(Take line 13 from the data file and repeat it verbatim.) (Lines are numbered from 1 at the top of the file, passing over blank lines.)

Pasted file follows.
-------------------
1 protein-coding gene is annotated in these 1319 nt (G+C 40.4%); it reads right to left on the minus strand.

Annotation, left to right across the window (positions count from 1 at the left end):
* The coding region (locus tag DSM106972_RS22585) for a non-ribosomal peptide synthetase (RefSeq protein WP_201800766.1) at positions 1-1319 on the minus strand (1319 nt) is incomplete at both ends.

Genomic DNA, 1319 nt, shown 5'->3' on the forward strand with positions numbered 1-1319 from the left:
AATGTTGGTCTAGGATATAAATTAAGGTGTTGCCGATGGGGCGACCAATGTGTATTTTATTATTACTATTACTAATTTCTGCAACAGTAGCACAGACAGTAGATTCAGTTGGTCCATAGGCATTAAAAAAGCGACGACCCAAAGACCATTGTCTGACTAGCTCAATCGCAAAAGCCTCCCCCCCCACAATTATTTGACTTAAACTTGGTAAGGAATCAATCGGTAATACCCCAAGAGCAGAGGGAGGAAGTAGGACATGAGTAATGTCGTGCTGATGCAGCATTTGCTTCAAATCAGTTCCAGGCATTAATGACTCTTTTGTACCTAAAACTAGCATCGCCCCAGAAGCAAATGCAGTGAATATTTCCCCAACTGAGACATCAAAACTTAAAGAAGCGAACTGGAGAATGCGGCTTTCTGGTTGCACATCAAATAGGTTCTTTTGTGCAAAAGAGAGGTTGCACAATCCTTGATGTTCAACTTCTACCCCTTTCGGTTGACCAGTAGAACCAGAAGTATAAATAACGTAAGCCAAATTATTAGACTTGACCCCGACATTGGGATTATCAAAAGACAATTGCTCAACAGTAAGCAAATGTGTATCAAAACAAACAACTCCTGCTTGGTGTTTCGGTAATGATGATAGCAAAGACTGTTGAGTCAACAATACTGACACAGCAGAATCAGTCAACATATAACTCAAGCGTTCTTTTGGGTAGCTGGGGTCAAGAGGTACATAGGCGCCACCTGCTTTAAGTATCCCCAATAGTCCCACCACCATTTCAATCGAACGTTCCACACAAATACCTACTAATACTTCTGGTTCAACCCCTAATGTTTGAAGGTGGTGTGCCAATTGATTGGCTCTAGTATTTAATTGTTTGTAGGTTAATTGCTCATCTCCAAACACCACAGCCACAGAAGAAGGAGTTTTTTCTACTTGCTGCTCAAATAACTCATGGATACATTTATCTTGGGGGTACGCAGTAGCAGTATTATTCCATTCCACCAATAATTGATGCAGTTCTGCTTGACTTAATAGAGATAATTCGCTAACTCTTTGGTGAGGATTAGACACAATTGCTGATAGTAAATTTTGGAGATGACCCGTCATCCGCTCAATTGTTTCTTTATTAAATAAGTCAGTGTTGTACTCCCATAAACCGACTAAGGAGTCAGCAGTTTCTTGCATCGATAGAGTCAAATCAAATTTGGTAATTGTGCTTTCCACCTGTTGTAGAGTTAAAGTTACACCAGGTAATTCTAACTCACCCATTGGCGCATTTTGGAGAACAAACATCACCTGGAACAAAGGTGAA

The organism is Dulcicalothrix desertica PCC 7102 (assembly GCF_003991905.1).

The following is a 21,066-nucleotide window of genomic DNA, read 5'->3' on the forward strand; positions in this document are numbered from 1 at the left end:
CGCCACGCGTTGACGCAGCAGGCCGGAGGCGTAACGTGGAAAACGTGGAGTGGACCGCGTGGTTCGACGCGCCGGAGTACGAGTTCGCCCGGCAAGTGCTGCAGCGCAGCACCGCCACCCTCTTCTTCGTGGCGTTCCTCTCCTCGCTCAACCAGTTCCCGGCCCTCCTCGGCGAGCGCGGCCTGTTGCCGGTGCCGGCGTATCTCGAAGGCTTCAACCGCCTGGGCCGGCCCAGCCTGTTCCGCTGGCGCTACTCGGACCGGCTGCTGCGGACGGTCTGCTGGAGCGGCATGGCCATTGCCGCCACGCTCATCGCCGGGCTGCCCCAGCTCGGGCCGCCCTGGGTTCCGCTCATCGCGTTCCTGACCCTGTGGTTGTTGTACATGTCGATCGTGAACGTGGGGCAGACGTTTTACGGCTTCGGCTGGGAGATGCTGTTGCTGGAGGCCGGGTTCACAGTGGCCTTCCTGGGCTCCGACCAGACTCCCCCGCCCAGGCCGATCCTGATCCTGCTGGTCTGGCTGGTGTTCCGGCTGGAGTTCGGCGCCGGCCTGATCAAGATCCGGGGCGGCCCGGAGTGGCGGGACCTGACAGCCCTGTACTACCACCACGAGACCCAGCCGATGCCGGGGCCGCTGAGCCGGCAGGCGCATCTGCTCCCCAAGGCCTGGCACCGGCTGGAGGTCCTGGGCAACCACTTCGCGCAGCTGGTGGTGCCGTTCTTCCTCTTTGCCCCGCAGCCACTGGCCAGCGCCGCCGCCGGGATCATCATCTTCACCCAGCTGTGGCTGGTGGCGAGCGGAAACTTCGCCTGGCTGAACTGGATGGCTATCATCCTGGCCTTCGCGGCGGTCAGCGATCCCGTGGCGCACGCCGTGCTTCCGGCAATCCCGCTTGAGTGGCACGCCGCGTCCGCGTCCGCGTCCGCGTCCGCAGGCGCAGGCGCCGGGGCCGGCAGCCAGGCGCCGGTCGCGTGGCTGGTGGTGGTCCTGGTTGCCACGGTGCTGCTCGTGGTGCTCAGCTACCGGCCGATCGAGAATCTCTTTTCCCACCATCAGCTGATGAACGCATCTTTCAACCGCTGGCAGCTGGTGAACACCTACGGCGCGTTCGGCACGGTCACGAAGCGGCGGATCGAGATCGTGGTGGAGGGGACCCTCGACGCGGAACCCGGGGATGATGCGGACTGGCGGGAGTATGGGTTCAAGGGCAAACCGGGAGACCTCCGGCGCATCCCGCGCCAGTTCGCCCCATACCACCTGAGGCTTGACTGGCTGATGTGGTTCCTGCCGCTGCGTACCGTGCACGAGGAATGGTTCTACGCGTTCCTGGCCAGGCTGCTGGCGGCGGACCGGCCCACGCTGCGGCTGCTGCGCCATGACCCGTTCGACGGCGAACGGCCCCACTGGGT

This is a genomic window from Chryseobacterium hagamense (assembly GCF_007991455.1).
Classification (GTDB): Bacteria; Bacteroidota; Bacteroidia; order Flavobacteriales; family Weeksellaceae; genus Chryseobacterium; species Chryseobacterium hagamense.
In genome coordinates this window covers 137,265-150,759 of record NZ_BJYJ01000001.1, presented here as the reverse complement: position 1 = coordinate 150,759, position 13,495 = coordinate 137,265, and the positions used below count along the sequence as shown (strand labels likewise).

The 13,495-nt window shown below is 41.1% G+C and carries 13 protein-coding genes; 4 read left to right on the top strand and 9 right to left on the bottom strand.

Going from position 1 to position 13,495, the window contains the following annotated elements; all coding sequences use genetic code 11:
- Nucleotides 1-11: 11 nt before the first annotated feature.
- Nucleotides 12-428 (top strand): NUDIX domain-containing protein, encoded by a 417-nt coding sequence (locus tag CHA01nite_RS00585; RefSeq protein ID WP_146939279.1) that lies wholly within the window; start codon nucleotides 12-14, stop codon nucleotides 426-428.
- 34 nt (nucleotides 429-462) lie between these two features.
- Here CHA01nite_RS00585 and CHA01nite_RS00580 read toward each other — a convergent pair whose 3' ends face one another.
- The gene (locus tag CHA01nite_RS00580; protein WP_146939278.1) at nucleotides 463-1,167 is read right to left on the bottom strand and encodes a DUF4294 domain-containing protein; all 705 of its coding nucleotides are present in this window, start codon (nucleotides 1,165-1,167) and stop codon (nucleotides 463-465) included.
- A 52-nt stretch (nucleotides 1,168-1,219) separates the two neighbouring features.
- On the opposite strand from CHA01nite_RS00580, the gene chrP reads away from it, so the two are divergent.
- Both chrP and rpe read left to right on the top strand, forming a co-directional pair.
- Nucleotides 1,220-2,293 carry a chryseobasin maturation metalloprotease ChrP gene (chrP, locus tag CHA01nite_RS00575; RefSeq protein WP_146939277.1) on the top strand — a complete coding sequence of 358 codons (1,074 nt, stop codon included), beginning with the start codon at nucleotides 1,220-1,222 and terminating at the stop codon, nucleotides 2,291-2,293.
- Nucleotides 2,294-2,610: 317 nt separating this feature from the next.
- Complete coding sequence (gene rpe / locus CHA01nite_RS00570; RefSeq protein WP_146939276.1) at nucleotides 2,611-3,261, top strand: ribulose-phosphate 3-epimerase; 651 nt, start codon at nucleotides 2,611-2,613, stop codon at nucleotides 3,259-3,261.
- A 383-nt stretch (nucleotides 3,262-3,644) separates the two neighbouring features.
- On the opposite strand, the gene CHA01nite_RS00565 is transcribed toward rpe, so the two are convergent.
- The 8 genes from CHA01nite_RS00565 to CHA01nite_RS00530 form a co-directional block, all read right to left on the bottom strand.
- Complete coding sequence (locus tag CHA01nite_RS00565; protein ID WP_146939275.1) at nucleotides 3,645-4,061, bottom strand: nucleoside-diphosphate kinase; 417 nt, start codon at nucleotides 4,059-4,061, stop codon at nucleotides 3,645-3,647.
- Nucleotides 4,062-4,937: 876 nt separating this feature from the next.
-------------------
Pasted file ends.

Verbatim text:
Going from position 1 to position 13,495, the window contains the following annotated elements; all coding sequences use genetic code 11: